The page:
“Here today, gone tomorrow” is an adage we’ve often heard. It summarizes a sober truth: things that we enjoy may suddenly disappear. We’ve seen it applied to money, relationships and physical health. We should enjoy what we have while we have it.
No one thought to apply the adage to a lake. But last month, a lake in southern Chile suddenly disappeared. It wasn’t a large lake; it’s surface area was about 10-12 acres, the size of 10 soccer fields. And it wasn’t a vital lake. Situated in the colder regions of Chile, it was fed by melting glaciers. As you might expect of such a terrain, people don’t live nearby.
So what happened to the lake that disappeared? The leading explanation is that a crack developed in one of the ice walls of the lake and the water drained out. Many attribute it to global warming. But as temperatures drop, the crack has sealed and the lake appears to be filling again.
The prophet Jeremiah likely didn’t know anything about Chile or glaciers, but he knew something about disappearing water supplies. A lesson he taught using such imagery is vital even today.
Jeremiah’s nation, Judah, was drifting further and further from God. God was the reason they existed as a nation. Centuries before, he had led their ancestors out of Egypt and brought them to the land they now inhabited. But despite all his kindness, the people turned to worthless idols. Jeremiah’s task was to call them to return to God. But how do you communicate that message?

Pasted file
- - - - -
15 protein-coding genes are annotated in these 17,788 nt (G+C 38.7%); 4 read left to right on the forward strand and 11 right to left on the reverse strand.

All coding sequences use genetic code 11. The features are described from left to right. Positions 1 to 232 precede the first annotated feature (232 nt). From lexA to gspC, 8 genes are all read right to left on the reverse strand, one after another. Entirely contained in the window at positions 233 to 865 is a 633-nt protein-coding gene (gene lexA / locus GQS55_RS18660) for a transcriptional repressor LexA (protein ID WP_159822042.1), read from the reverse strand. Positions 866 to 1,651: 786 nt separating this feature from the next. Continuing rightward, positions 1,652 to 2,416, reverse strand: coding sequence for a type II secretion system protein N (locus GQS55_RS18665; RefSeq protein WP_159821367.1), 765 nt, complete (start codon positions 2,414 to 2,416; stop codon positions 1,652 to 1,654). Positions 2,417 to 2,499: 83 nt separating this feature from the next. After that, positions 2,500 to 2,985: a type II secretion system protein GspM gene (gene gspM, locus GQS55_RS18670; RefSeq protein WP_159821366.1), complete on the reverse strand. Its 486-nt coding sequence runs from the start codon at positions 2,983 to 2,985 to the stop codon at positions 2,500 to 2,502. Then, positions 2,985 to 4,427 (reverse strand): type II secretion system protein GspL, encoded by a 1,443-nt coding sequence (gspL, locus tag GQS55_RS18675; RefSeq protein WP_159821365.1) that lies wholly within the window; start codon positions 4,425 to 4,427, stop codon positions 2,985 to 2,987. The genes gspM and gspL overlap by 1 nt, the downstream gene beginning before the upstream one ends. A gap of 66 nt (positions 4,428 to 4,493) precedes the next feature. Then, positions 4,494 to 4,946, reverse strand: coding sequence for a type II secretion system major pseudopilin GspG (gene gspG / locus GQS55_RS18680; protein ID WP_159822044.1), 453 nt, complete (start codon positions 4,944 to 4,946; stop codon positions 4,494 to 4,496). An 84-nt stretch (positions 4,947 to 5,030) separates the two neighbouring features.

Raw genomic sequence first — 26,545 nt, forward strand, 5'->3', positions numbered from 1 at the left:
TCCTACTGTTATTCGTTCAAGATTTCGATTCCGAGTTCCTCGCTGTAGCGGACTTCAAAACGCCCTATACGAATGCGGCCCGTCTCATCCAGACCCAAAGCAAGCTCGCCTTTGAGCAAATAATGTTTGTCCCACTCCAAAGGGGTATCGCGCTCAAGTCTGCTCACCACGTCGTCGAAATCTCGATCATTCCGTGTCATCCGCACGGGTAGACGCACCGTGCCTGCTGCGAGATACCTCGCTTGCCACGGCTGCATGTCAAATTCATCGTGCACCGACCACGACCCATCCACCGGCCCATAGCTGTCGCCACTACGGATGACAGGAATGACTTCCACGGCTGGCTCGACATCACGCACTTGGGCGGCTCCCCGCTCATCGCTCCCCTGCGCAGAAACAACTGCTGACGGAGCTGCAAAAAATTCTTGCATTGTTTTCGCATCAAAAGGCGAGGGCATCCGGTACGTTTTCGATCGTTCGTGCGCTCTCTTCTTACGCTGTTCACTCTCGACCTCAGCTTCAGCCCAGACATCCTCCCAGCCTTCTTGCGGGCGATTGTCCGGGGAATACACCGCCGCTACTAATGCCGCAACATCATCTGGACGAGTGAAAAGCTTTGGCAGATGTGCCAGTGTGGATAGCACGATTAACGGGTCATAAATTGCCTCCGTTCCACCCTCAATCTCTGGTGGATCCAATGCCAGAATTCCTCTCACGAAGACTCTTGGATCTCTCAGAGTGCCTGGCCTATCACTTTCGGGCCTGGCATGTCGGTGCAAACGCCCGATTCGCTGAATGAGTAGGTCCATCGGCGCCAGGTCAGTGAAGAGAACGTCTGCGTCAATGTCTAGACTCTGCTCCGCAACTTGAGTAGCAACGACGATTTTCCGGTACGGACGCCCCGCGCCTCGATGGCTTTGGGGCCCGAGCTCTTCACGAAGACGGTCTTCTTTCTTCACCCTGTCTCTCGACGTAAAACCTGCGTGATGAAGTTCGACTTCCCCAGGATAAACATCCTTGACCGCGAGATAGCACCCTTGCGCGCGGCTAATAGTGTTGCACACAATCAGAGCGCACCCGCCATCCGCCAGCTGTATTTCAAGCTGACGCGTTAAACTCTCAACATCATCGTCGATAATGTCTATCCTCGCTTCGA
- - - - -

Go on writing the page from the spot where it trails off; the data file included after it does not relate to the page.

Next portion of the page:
In Jeremiah 2:13, the prophet employed an image. He set a choice before the people: Which source of water would you rather choose? Option number one is a cistern, a hole dug in the ground to catch rainwater. The water, of course, won’t be fresh. And there’s one other problem: The cracks in the cistern will allow the water to seep out. Not much of a choice, huh?
The second option is a fountain that perpetually flows. The water gushing from the earth is fresh, and there will be water available any time you need it.
A no-brainer, right? But most people pick foolishly when it comes to the most important water of life, the water needed to sustain their souls. These are the words Jeremiah spoke on behalf of God:
“For my people have committed two evils: they have forsaken me, the fountain of living waters, and hewn themselves cisterns — broken cisterns that can hold no water” (Jeremiah 2:13, NKJV).
Those who were wise would see the folly of living without God.
Many today (perhaps some who will read these words) continue to choose broken cisterns instead of the ever-flowing fountain. If that describes you, don’t be surprised when you go to draw water from your trusted source — and the lake has disappeared.
Choose the fountain! “Whoever desires, let him take the water of life freely” (Revelation 22:17).
A strange event in Chile illustrates a vital truth.